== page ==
Is it just us, or did everyone get better looking when the sun came out?
Have you ever wondered why we find people wearing sunglasses more attractive than those uncouth shlubs walking around using their hands to shield their ugly eyes from the sun? Well, the folks at The Science of Us have the answer, and it's multi-faceted.
They sat down to have a chat with Vanessa Brown of Nottingham Trent university, who decided to do some research into this area and write a book about it, and she's come up with three major reasons as to why we prefer the cool, shades-wearing daredevil to the bog-standard normal person on the street.
Firstly, the shades help to give the wearer's face a sense of symmetry, which people inherently find attractive, and there's plenty of research to back that up. There's even a website where you can give your face the symmetrical treatment and see what you look like, though it kinda looks like one of those halls with mad mirrors to me.
Apart from that, they also lend you an air of mystery, which people also find more interesting. The eyes give us a lot of information about someone, and eye contact is of huge importance in communication. But when someone is wearing sunglasses, we don't have any information on that front, which makes them more difficult to read. And shur, we all love a bit of mystery.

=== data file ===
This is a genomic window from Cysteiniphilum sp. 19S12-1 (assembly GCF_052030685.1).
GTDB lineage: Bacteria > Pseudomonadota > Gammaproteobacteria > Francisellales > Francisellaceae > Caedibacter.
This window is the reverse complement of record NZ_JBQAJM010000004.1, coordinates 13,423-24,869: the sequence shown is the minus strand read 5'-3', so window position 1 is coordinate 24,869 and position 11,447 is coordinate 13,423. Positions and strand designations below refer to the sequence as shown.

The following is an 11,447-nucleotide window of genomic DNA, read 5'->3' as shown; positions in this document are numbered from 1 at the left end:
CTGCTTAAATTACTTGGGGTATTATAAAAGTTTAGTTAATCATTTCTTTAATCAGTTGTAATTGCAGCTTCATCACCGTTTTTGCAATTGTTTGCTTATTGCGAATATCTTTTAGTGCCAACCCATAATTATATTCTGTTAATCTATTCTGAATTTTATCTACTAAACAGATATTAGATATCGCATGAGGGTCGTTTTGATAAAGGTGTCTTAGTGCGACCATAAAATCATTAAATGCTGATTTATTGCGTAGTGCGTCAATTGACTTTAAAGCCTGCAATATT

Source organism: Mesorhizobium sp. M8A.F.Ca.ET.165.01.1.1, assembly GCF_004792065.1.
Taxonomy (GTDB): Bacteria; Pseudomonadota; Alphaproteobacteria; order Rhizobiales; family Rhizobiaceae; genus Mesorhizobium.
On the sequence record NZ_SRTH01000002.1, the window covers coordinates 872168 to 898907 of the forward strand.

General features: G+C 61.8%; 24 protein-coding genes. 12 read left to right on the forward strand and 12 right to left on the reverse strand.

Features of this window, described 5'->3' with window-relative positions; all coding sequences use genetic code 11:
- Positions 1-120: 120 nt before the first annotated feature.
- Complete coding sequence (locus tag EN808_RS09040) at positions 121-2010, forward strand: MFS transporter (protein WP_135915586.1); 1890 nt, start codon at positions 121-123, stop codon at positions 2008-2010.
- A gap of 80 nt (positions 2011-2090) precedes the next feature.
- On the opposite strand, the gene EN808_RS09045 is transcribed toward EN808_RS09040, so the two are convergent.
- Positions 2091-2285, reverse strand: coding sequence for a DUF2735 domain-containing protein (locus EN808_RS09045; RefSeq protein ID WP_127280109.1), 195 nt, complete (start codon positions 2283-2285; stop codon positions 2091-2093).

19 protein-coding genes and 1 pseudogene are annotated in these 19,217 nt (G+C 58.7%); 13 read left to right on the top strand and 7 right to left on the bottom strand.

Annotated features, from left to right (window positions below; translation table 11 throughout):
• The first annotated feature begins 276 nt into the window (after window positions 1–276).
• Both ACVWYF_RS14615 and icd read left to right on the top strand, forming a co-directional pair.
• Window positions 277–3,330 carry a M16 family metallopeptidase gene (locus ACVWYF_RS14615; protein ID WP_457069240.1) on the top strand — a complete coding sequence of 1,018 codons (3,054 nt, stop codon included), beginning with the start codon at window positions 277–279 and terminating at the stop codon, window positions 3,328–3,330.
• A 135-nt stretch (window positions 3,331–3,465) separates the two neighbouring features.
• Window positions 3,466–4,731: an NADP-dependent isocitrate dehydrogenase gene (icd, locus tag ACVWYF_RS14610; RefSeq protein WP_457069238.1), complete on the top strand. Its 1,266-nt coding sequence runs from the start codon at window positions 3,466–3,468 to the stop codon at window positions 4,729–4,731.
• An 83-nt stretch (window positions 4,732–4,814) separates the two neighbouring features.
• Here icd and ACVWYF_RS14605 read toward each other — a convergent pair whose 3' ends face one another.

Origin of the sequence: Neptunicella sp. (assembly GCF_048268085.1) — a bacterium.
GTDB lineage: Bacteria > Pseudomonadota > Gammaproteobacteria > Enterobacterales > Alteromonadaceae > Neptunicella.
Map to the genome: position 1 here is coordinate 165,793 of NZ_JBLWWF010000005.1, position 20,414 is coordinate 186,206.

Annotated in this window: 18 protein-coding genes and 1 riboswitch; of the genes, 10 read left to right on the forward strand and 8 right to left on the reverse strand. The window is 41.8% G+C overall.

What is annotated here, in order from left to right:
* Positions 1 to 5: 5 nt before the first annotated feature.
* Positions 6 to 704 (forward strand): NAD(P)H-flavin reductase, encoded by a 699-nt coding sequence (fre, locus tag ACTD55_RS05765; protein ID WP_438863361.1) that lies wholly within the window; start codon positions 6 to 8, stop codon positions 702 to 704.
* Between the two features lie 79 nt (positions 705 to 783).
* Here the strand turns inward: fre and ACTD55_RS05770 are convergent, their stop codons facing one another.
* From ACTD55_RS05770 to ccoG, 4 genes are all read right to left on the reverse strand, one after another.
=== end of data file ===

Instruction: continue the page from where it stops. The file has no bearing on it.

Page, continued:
Finally, the origins of sunglasses themselves come in to play. For generations, we've seen movie stars, sports stars and daring types wearing sunglasses, and that makes us associate them with those cool activities. In the early days, they were used by pilots and people doing extreme water sports, before eventually being used by celebrities to protect their eyes from the paparazzi snapping photos with large bulbs, and ever since then, we thought they were cool.
Of course, we also just look really cool all the time anyway, so our sunglasses just enhance that effect.
Add to that the fact that they can help keep fine lines at bay if they are of good quality and help with the dreaded dry eye (you can read all about that terrible affliction here).
So what do you reckon? Are the boffins just telling us what we already know or is there some intangible feel-good factor about slipping on a pair of sunnies?